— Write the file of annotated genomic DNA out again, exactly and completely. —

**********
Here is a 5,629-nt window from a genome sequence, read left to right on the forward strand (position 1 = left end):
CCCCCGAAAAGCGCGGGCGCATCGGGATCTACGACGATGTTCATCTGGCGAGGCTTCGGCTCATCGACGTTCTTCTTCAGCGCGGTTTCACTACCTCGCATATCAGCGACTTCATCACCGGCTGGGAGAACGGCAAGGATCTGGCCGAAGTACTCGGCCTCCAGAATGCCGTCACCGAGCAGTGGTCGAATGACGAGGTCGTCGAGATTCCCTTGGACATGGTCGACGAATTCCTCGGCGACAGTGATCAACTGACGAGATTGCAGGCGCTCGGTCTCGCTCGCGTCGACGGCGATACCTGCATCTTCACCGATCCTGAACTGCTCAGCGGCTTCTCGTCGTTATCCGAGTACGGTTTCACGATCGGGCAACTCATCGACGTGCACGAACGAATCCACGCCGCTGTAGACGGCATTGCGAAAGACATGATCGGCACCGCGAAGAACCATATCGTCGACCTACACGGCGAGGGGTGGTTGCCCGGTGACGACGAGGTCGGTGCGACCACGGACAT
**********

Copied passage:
Here is a 5,629-nt window from a genome sequence, read left to right on the forward strand (position 1 = left end):
CCCCCGAAAAGCGCGGGCGCATCGGGATCTACGACGATGTTCATCTGGCGAGGCTTCGGCTCATCGACGTTCTTCTTCAGCGCGGTTTCACTACCTCGCATATCAGCGACTTCATCACCGGCTGGGAGAACGGCAAGGATCTGGCCGAAGTACTCGGCCTCCAGAATGCCGTCACCGAGCAGTGGTCGAATGACGAGGTCGTCGAGATTCCCTTGGACATGGTCGACGAATTCCTCGGCGACAGTGATCAACTGACGAGATTGCAGGCGCTCGGTCTCGCTCGCGTCGACGGCGATACCTGCATCTTCACCGATCCTGAACTGCTCAGCGGCTTCTCGTCGTTATCCGAGTACGGTTTCACGATCGGGCAACTCATCGACGTGCACGAACGAATCCACGCCGCTGTAGACGGCATTGCGAAAGACATGATCGGCACCGCGAAGAACCATATCGTCGACCTACACGGCGAGGGGTGGTTGCCCGGTGACGACGAGGTCGGTGCGACCACGGACAT